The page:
Cavaillé-Coll was always happy to reuse good quality older material in his organs. Here, the case dates from 1630, and many of the pipes date from between 1630 and 1890. However Cavaillé-Coll did add the curved mouldings at the top of the grand orgue and positif, which give the case much of its character.
The sound of the organ is staggering. The tutti, complete with en chamade reeds, is vast and complex, and combines to beautiful effect with the acoustic. The recit is enclosed in an enormous swell box, and the huge area of shutters allows for a vast dynamic range from ppp to fff.
The organ has a reputation for being difficult to record. This is because the acoustic of St Ouen is so huge that the sound of the organ quickly loses focus and, at its worst, becomes something of a mush. As a listener in the building, one’s powers of perception can overcome this to some degree. For instance you actually feel the vibrations caused by the music. Therefore you can perceive greater clarity than a microphone can pick up. The challenge of making a recording in such a church is to keep the monumental acoustic and sense of scale, to retain the enormous power of the organ, but also to keep clarity so that the music always shines through.
One of our goals with this project is to record these organs to a standard that has not been achieved before. As such we said to our engineer, Dave Hinitt, that earth-shattering, cataclysmic or titanic sound would not be good enough. We wanted results that would be truly apocalyptic.
Dave’s approach to audio is refreshing and very sophisticated. Many engineers simply throw up one mic-stand with a pair of microphones, on the basis that people have two ears, therefore two mics will do, and on the assumption that there is one optimum place to hear the organ from.
However, microphones are not very much like ears, and crucially, mics do not have a brain – we are able to perceive sound in a far more complicated way than any audio equipment can reproduce it. Also, there are many optimum places to listen to an organ from, and what may be the best place to hear the colossal 32-foot bombarde is perhaps not the best place to hear the high sounds of the mixtures. Furthermore, a person hears an organ in surround sound, and to achieve a surround sound mix you need more than a pair of mics.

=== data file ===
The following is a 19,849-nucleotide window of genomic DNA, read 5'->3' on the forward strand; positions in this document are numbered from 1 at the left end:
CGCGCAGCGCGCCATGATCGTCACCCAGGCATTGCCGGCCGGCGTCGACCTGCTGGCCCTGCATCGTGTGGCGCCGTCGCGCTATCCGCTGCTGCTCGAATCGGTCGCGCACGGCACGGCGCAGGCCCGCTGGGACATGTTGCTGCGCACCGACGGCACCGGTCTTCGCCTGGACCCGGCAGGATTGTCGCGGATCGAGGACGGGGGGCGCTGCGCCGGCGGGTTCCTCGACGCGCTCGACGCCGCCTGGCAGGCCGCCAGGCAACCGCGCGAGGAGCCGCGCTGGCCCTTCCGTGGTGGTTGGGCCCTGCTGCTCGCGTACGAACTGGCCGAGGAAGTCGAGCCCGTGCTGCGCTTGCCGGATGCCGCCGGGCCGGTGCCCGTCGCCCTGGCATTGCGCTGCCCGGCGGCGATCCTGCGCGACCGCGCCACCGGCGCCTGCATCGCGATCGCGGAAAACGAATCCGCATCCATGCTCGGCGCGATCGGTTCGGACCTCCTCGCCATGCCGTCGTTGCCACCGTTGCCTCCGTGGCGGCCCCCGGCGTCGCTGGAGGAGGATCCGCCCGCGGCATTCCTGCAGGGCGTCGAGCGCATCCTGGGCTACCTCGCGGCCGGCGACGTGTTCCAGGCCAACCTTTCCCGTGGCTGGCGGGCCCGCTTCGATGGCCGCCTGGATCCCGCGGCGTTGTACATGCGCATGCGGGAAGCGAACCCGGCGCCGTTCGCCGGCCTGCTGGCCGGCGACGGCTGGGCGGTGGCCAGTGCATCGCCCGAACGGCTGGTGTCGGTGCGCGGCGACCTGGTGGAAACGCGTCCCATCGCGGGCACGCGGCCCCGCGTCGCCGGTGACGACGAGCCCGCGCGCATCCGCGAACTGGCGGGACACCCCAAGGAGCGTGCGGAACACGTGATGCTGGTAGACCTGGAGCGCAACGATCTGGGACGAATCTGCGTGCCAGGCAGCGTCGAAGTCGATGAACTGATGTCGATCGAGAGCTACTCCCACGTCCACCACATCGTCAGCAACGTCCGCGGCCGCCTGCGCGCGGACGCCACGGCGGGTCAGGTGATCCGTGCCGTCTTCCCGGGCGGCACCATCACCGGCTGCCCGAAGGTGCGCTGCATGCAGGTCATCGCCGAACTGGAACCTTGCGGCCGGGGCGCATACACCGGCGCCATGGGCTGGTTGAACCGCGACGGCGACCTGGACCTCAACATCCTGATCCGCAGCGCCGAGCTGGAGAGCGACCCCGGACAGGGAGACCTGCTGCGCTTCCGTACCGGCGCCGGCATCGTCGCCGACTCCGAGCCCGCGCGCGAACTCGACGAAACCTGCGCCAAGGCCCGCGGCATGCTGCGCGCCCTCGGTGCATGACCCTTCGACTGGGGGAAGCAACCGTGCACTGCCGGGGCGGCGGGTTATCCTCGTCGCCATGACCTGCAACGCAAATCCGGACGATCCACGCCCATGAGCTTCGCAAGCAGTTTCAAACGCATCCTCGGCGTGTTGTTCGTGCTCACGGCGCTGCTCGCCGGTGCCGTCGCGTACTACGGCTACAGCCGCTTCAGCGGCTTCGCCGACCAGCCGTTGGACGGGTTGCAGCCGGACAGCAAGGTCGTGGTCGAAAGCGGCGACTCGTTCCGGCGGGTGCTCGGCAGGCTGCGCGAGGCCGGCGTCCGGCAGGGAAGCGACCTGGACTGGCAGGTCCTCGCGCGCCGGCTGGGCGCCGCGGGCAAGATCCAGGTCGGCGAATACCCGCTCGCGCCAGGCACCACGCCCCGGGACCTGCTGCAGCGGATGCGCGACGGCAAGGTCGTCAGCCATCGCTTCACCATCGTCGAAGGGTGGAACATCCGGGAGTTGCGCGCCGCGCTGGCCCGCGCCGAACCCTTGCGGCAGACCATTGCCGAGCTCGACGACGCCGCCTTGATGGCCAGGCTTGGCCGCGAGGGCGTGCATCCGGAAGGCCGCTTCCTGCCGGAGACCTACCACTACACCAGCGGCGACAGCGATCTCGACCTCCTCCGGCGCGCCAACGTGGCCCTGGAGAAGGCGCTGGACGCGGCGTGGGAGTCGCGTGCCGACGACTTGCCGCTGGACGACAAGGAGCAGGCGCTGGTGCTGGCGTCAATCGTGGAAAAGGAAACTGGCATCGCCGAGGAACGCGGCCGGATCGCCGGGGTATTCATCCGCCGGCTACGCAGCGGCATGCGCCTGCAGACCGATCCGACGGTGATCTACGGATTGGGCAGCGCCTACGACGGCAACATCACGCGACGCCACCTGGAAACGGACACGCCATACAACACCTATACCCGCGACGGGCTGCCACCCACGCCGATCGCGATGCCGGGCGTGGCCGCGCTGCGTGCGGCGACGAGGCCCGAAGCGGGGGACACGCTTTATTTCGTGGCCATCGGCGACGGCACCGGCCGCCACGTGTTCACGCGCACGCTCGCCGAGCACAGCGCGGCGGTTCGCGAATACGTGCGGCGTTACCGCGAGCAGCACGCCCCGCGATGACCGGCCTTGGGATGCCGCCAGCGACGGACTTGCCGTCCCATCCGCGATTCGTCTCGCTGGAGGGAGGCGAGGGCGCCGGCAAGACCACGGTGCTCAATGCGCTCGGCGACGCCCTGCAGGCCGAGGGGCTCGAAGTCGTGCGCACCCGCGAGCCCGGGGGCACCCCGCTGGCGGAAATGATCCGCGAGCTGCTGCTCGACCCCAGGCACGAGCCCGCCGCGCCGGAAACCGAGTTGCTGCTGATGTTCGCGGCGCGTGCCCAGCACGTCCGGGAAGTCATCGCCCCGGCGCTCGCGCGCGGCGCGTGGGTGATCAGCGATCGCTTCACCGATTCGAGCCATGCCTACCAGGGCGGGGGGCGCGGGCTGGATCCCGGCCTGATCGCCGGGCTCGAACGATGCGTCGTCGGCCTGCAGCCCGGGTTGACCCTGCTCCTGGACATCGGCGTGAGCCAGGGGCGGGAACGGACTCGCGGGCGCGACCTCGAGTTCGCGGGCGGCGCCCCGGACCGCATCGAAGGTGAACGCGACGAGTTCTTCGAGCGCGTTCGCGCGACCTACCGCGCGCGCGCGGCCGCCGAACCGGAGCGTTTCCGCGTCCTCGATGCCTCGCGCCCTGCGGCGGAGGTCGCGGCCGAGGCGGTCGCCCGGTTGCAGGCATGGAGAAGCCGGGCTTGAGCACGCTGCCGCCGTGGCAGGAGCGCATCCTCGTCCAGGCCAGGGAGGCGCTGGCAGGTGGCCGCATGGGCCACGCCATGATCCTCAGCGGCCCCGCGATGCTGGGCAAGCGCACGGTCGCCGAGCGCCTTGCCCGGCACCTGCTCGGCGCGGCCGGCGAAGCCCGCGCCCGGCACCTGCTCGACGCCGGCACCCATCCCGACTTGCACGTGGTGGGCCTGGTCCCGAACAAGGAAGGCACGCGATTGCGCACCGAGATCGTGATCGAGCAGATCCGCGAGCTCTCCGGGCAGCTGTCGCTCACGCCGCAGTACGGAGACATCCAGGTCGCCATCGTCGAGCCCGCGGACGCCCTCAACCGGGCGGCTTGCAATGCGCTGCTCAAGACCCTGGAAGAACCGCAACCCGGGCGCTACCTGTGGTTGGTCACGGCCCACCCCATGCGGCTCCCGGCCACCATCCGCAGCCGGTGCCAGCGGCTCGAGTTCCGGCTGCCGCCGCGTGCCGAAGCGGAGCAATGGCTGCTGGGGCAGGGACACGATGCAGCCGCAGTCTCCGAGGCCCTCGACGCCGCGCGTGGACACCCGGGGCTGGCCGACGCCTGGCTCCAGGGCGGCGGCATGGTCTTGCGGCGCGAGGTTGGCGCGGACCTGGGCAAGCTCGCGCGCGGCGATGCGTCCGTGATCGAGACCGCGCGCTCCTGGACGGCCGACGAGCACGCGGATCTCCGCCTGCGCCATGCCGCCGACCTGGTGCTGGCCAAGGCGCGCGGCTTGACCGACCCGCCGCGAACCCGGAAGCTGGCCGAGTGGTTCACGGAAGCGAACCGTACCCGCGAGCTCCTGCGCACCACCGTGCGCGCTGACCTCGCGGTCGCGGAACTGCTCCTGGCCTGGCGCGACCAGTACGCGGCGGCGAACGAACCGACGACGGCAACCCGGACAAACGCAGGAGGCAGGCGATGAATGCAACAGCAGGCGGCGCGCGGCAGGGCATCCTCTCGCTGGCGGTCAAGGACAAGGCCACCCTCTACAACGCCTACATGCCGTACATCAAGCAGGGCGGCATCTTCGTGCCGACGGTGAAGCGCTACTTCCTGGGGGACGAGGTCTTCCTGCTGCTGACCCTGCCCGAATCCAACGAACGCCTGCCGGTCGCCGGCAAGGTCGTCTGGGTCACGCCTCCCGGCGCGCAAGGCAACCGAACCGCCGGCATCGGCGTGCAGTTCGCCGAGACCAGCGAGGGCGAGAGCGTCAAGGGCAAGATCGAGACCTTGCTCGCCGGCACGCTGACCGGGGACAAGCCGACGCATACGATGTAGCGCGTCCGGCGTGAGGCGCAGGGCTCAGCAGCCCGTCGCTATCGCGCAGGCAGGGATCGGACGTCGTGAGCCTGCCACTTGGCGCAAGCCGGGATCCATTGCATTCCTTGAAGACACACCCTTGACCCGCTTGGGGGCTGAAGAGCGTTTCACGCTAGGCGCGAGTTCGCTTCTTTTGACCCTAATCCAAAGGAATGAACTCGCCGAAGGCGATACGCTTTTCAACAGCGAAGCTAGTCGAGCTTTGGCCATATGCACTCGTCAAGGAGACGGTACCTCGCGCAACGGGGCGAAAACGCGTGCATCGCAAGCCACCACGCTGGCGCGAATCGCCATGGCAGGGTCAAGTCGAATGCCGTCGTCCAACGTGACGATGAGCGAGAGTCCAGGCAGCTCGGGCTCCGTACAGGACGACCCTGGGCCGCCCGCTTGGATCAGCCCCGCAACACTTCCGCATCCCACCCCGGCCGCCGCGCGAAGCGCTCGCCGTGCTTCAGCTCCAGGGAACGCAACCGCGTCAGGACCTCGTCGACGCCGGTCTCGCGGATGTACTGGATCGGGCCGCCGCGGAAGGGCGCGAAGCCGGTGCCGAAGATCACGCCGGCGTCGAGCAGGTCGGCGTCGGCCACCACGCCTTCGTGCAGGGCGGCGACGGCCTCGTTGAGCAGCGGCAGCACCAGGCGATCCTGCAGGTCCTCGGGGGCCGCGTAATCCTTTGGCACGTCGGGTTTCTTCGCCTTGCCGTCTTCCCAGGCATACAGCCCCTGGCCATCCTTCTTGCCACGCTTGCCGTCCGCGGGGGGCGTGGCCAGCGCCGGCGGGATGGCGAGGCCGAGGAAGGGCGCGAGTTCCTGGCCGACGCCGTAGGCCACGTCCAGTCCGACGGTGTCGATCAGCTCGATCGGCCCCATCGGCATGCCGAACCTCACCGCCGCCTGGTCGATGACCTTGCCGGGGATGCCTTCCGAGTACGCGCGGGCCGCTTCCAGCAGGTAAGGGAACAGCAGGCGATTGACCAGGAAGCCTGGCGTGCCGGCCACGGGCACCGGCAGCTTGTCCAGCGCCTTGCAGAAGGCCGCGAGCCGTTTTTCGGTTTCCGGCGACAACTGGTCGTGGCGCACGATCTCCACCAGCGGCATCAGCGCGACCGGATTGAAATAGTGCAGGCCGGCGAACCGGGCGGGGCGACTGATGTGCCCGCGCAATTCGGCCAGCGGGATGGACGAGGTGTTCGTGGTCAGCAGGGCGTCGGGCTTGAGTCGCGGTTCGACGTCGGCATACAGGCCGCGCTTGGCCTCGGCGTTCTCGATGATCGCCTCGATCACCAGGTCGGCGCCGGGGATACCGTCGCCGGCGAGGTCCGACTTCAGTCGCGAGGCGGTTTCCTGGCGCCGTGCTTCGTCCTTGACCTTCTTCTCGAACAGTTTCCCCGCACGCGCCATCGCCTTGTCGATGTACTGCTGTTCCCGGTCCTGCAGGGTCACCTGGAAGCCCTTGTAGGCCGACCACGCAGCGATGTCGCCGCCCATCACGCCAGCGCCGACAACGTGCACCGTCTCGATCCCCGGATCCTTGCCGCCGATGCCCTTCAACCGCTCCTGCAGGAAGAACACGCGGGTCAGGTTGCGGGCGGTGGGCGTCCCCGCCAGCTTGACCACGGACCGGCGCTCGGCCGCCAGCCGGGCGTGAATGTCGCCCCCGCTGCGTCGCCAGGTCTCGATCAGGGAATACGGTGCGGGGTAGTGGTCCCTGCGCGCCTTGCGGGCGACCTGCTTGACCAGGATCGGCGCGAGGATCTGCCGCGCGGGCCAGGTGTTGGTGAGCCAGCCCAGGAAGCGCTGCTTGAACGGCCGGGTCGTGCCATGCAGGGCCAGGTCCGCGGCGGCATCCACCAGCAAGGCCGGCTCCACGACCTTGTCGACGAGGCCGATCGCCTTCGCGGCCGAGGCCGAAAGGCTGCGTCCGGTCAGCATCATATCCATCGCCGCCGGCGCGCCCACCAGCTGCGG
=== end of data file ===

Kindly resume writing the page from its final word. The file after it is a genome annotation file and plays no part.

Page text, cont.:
Therefore we adopted a plan to use many mics – 22 in total. In addition to a boom that was close to the organ, several mics were placed close to it on the organ gallery. A good battery of mics were placed in the nave, midfield as it were, and a final pair in the far distance completed the room ambiance that a building this size requires. Therefore mics covered every valuable position that you would want to hear the organ from. We can therefore create a mix that properly represents the organ in all its complexity. There will be the option of 5.1 surround sound on the DVD.
We arrived in Rouen just after Gerard had given a recital at St Ouen. He has also recorded on the organ before. He was as always inspired by the wonderful expressive and musical possibilities of the instrument, but was aware of the difficulties involved in playing it. It has never been restored, so anything can go wrong mechanically at any moment. Luckily, the organ builder who maintains the instrument would be present for all of the recording. But it is also a difficult instrument to control – Gerard would need two registrands, one on each side. We needed to adopt a workflow that would take account of the challenges of performing on the organ, but would allow Gerard to produce the best performances he could. We decided that we would record everything first as a straightforward CD session, and then perform everything a second time on camera as a separate live performance. This means that the CD and DVD will have two different and distinct performances of the works.
The CD would aim for Gerard’s fullest interpretation of the piece, with editing available to allow the very best takes to be cut together. The DVD would capture the drama and verve of a live performance.